- Cleaning Wheels, Rubber, Plastic – Do not forget that rubber and plastic surface are quite different, especially in the cleaning process. Just wiping it down won’t do the job. That’s why I use Meguiar’s Vinyl and Rubber Cleaner and Conditioner. Works like charm!
- Make the Wheels Shine! – Making our models look good won’t be complete without tiny details such as shiny wheels! Do not forget this because however small this is, the difference can be as big as night and day.
- Remove Scratches Easily – Tiny scratches are not the end for your model. Here is a simple trick I’ve been using to make my models look scratch-free even without repainting. Use T-Cut.
Painting the Models
Make sure when you paint models, have these ready.
- Tape – A tape is important if you are painting a straight line. Furthermore, it will prevent your paint to scatter on other parts. I recommend Tamiya Tape since it is really made for models. Furthermore, they stick really well preventing paint splatters.
- Brush (Beginner) – Find a good set of brushes to paint your models. Of course, you can opt for an airbrush but it’s quite expensive.
- Airbrush (Intermediate/Expert) – This will yield a significantly better result than an ordinary brush because you can easily spray the paint evenly. I recommend this if you know what you’re doing.
- Stand(Optional) – Stands are good because it can be hard to manually hold the models while painting. It is optional but in my opinion, the price is well worth it for the comfort it gives.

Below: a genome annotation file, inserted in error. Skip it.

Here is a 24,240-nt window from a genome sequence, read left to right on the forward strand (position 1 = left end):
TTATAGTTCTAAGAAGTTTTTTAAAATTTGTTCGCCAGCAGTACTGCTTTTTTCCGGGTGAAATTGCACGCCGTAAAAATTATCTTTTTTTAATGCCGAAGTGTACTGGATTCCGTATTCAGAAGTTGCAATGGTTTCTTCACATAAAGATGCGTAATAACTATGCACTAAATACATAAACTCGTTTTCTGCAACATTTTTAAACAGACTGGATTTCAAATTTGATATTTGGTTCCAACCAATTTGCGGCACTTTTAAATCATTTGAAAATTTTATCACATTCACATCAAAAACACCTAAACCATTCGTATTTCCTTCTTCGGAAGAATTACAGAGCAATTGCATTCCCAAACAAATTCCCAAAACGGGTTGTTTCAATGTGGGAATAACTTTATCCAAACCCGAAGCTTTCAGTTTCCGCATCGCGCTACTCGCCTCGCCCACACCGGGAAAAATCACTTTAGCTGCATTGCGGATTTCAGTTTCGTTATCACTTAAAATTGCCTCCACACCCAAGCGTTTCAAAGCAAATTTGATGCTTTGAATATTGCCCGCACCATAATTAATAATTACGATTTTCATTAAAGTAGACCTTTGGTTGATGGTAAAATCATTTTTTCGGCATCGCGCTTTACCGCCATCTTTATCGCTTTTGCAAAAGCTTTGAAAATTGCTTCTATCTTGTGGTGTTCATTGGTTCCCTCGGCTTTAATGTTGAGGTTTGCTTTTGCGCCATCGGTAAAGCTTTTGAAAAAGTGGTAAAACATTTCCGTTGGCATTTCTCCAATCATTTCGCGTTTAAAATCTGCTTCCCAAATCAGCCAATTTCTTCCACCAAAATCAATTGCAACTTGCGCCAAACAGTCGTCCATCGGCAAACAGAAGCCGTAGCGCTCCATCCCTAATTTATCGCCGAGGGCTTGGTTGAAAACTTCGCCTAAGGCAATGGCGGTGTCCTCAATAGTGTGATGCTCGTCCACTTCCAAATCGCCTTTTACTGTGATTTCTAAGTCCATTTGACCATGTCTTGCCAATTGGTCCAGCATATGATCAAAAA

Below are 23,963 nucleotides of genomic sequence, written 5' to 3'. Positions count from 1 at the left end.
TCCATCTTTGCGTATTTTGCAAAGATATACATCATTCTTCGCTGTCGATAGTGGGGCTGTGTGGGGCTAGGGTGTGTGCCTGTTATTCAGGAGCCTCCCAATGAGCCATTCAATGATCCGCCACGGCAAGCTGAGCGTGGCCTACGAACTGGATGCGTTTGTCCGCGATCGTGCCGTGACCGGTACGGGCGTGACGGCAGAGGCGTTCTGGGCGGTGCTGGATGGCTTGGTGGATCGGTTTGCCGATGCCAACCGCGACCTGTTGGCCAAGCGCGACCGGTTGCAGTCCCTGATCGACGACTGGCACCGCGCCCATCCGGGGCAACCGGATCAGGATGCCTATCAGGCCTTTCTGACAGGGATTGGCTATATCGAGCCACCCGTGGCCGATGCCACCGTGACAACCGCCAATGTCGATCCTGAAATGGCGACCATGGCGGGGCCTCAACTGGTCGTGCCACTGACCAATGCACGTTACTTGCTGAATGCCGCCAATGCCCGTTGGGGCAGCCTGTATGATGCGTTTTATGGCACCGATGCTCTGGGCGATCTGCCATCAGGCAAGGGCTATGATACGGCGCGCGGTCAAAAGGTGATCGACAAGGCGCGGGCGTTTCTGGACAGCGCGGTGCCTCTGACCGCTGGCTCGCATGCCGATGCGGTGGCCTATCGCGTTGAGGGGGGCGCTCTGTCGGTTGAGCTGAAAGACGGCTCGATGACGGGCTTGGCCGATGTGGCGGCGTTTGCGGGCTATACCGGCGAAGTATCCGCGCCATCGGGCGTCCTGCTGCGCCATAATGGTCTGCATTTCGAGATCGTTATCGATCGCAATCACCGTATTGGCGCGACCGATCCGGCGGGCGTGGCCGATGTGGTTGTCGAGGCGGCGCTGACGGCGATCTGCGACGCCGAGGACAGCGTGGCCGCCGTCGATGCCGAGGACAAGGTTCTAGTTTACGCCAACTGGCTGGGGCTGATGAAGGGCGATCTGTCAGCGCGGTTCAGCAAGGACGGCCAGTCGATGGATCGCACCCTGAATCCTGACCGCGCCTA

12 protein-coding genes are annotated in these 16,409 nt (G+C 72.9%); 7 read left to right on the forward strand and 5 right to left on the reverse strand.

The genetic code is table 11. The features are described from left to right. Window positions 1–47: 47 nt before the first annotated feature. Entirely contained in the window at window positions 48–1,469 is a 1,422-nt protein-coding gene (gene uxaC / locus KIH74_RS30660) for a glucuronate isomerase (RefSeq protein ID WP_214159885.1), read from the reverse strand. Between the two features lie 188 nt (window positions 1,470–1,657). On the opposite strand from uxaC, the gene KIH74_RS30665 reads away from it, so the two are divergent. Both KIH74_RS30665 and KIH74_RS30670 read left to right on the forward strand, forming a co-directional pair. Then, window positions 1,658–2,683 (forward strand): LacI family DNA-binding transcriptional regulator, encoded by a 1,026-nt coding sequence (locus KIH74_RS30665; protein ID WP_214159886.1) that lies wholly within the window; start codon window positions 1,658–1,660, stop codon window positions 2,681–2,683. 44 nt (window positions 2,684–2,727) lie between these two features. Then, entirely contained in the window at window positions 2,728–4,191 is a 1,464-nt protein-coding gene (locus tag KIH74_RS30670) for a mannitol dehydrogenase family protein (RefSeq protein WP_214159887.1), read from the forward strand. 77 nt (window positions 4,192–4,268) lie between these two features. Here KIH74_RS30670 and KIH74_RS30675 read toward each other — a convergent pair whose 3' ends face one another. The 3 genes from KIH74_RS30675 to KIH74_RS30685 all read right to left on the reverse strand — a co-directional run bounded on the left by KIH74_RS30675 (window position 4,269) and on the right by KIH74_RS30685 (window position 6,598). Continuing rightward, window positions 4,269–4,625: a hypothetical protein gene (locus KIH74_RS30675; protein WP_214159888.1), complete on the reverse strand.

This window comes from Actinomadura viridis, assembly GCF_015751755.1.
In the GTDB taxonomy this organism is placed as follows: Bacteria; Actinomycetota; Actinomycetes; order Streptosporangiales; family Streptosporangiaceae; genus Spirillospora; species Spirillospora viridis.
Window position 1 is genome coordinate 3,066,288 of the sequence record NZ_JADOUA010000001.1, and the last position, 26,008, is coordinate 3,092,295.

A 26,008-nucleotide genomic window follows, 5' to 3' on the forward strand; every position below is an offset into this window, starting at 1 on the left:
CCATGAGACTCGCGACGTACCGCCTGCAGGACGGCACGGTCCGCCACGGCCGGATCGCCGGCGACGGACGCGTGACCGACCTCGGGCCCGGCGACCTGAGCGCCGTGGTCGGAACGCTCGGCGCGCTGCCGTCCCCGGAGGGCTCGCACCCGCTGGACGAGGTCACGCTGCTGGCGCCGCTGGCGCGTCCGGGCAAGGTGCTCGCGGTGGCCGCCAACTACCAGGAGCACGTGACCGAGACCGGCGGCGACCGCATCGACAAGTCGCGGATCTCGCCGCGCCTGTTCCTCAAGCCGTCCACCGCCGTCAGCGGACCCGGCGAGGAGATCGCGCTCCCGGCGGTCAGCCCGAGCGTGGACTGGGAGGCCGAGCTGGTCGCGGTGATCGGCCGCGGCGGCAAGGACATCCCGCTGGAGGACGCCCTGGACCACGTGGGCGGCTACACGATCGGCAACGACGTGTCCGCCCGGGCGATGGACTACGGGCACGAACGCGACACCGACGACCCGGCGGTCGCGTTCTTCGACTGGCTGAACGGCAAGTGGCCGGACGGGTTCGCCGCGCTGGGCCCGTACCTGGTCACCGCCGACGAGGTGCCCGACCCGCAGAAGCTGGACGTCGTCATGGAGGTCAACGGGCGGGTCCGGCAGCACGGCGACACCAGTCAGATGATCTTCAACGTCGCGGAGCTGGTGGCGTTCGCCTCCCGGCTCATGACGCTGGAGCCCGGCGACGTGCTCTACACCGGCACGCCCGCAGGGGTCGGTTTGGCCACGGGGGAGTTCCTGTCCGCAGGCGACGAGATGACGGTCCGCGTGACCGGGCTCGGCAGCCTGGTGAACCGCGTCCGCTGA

- Drop Cloths – Drop Cloths will protect your surroundings from the paint.
- Primer – The most common beginner mistake I see is painting models without any Primer. A primer will prevent imperfections such as bubbles or paint not sticking to your models. It is a small price to pay for quality results.
- Clear Coat – A clear coat will protect the paint of your models. This will make the paint last longer. Also, it is the one responsible for making your models shine.
Of course, you can’t do painting properly without paint. So here are the ones I recommend.
- Acrylic Paint – Good for beginners because it dries quickly. However, it doesn’t produce results as good as enamel paint.
- Enamel Paint – Provides a good quality finish and longer-lasting paint. However, it takes longer to dry and requires expertise to use.
- Simple Wood Cabinet – While it doesn’t let you display your models, wooden cabinets are good storage for these models. For one, they are not heat conductors which means that the temperature inside will remain constant and remain cool. Furthermore, they prevent light from reaching the models which can cause oxidation.
- Clear Cabinet with Lock – If you want to display your models, then I recommend this. It closes so dust won’t easily get to your models. I also recommend you don’t put more than 1 model in each compartment since metals are good conductors of heat.
So you want to show off your models to others? Well, I got you covered.
Here is my beginner-friendly model photography tutorial that teaches everything from taking pictures to the editing process.
You will also see me doing hands-on photography in that tutorial.
Here is the link: How to Take Pictures of a Diecast Model or Model Kit | Helpful Illustrated and Video Guide